2016-11-23 / Opinion

EDITORIAL

Stay Thankful, Newport

Don’t look now, but here comes the hell in a handbasket Thanksgiving. For the nation and for local Islanders, the last Thursday in November has traditionally been a day to be cherished, a welcome mandate of sorts for us to pause and reflect on the many “thankfuls” in our lives. Across Newport, all are relishing the prospect of gathering in the bosom of family and friends, sharing the mashed potatoes and the love.

But what about this year? What if the conversation turns to politics? Or to claims that we are all heading for hell in a handbasket? On NPR’s “The Takeaway,” host John Hockenberry earlier this week asked that listeners wanting to avoid the minefield of politics at Thanksgiving tweet suggestions for alternative conversation starters, using the hashtag #Soanyway. For those of us living on Aquidneck Island, we like to think the scenario is not quite so bleak. We have looked for the fevered pitch, but so far the good karma seems to outweigh the bad.

And we see a lot for which to be thankful.

In his 1864 Thanksgiving Day Proclamation, Abraham Lincoln called upon his fellow citizens to “reverently humble themselves in the dust” – to work for the greater good. People argue and disagree, but still feel connected to the Newport community, and for that we are thankful. We hear echoes of Lincoln.

For this beautiful island we call home, we can be thankful for its beaches, its ocean views, its harbor, its open spaces and sanctuaries for wildlife. We are abundantly thankful for those who work tirelessly to preserve and protect these natural gifts. Newport is spectacular, 365 days a year. But it takes a village.

We can be grateful for the rewards of living in a thoughtful community; grateful that in this busy, often glittery and self-absorbed town, there are also those who have made it their mission to guarantee everyone has a voice. And a meal. And a bed. Many times in the past year we have witnessed our fellow Newporters respond with compassion to the needs and misfortunes of others, or with swift responses to behavior we can’t – and won’t – abide.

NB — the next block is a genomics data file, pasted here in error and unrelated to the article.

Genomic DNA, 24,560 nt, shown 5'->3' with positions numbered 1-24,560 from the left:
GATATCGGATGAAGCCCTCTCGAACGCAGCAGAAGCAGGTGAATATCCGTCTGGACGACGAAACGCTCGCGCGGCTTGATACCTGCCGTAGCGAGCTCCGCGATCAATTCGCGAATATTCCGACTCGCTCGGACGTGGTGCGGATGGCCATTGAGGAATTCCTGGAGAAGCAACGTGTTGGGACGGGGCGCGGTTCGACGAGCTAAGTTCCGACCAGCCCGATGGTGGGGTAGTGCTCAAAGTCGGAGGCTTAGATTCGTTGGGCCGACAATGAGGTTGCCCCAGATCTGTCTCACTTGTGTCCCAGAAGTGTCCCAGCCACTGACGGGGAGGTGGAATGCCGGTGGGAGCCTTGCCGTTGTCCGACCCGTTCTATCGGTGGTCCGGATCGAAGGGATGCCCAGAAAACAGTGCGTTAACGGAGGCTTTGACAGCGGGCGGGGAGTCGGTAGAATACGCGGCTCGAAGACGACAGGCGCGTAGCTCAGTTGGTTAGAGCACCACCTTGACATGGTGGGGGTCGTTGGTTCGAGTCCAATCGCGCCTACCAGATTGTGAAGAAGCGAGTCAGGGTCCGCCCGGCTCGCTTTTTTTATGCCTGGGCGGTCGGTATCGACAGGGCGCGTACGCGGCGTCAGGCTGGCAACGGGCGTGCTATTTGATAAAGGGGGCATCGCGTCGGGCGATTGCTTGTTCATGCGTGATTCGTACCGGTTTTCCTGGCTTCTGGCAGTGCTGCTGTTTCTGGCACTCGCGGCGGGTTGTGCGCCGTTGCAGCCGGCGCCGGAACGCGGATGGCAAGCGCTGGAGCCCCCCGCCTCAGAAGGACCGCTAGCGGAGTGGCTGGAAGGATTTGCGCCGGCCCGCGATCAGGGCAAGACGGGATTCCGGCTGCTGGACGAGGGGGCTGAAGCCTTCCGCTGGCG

And we are thankful for our local leaders who work tirelessly to ensure the quality of life on this island. A shoutout to them all, for their vision and efforts have had a direct impact on the quality of our lives.

Newporters as a group are invested in more than their own lives, willing to reach across neighborhoods and across the demographic divide to make contact and make a difference.

Organizations on the island, such as the Salvation Army, Child & Family, the Boys & Girls Club, and the Dr. Martin Luther King Jr. Community Center will be devoting huge amounts of time to organizing gift baskets and adopt-a-family programs.

What this community does and displays on a day-to-day basis is something we should all be proud of – and thankful for. To paraphrase, it might just be the audacity of hope, but we don’t see a handbasket in our immediate future.

Stay thankful, Newport – gratitude becomes us.

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